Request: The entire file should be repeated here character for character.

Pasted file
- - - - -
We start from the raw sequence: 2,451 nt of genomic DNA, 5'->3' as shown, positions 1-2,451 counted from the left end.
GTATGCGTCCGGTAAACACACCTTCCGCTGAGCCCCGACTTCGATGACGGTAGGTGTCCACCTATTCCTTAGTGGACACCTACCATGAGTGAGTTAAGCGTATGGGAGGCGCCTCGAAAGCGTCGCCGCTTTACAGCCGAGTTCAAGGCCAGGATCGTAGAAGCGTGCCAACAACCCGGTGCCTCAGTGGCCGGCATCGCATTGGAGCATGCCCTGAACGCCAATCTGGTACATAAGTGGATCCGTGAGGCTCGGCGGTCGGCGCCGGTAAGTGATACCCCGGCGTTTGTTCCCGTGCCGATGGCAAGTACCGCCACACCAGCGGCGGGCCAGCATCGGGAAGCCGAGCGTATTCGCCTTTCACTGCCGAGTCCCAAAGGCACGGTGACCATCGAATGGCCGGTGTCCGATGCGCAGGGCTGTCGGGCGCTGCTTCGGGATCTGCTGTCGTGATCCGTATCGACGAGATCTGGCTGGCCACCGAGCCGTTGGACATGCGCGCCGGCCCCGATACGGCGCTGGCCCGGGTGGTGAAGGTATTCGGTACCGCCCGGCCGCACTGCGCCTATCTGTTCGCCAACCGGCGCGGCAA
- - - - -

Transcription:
We start from the raw sequence: 2,451 nt of genomic DNA, 5'->3' as shown, positions 1-2,451 counted from the left end.
GTATGCGTCCGGTAAACACACCTTCCGCTGAGCCCCGACTTCGATGACGGTAGGTGTCCACCTATTCCTTAGTGGACACCTACCATGAGTGAGTTAAGCGTATGGGAGGCGCCTCGAAAGCGTCGCCGCTTTACAGCCGAGTTCAAGGCCAGGATCGTAGAAGCGTGCCAACAACCCGGTGCCTCAGTGGCCGGCATCGCATTGGAGCATGCCCTGAACGCCAATCTGGTACATAAGTGGATCCGTGAGGCTCGGCGGTCGGCGCCGGTAAGTGATACCCCGGCGTTTGTTCCCGTGCCGATGGCAAGTACCGCCACACCAGCGGCGGGCCAGCATCGGGAAGCCGAGCGTATTCGCCTTTCACTGCCGAGTCCCAAAGGCACGGTGACCATCGAATGGCCGGTGTCCGATGCGCAGGGCTGTCGGGCGCTGCTTCGGGATCTGCTGTCGTGATCCGTATCGACGAGATCTGGCTGGCCACCGAGCCGTTGGACATGCGCGCCGGCCCCGATACGGCGCTGGCCCGGGTGGTGAAGGTATTCGGTACCGCCCGGCCGCACTGCGCCTATCTGTTCGCCAACCGGCGCGGCAA